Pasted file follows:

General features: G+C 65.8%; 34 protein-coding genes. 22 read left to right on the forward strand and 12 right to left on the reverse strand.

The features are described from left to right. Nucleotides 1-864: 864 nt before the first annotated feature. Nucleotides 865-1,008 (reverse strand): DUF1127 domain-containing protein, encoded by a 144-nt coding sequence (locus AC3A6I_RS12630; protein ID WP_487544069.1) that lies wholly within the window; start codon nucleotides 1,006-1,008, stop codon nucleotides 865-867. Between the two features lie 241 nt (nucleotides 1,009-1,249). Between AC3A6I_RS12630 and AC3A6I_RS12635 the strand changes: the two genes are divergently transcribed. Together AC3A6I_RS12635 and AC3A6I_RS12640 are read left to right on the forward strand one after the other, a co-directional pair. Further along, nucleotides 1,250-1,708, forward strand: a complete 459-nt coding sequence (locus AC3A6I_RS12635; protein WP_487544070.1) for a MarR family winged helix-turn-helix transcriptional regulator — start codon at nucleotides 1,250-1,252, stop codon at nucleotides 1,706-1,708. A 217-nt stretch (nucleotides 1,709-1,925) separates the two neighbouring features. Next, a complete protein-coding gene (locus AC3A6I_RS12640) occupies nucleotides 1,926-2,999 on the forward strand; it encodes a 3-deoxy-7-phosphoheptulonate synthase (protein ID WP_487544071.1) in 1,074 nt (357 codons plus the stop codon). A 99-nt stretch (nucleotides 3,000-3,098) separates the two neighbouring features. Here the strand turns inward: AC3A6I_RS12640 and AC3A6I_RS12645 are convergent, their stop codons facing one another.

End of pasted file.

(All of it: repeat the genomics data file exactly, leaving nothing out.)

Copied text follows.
General features: G+C 65.8%; 34 protein-coding genes. 22 read left to right on the forward strand and 12 right to left on the reverse strand.

The features are described from left to right. Nucleotides 1-864: 864 nt before the first annotated feature. Nucleotides 865-1,008 (reverse strand): DUF1127 domain-containing protein, encoded by a 144-nt coding sequence (locus AC3A6I_RS12630; protein ID WP_487544069.1) that lies wholly within the window; start codon nucleotides 1,006-1,008, stop codon nucleotides 865-867. Between the two features lie 241 nt (nucleotides 1,009-1,249). Between AC3A6I_RS12630 and AC3A6I_RS12635 the strand changes: the two genes are divergently transcribed. Together AC3A6I_RS12635 and AC3A6I_RS12640 are read left to right on the forward strand one after the other, a co-directional pair. Further along, nucleotides 1,250-1,708, forward strand: a complete 459-nt coding sequence (locus AC3A6I_RS12635; protein WP_487544070.1) for a MarR family winged helix-turn-helix transcriptional regulator — start codon at nucleotides 1,250-1,252, stop codon at nucleotides 1,706-1,708. A 217-nt stretch (nucleotides 1,709-1,925) separates the two neighbouring features. Next, a complete protein-coding gene (locus AC3A6I_RS12640) occupies nucleotides 1,926-2,999 on the forward strand; it encodes a 3-deoxy-7-phosphoheptulonate synthase (protein ID WP_487544071.1) in 1,074 nt (357 codons plus the stop codon). A 99-nt stretch (nucleotides 3,000-3,098) separates the two neighbouring features. Here the strand turns inward: AC3A6I_RS12640 and AC3A6I_RS12645 are convergent, their stop codons facing one another.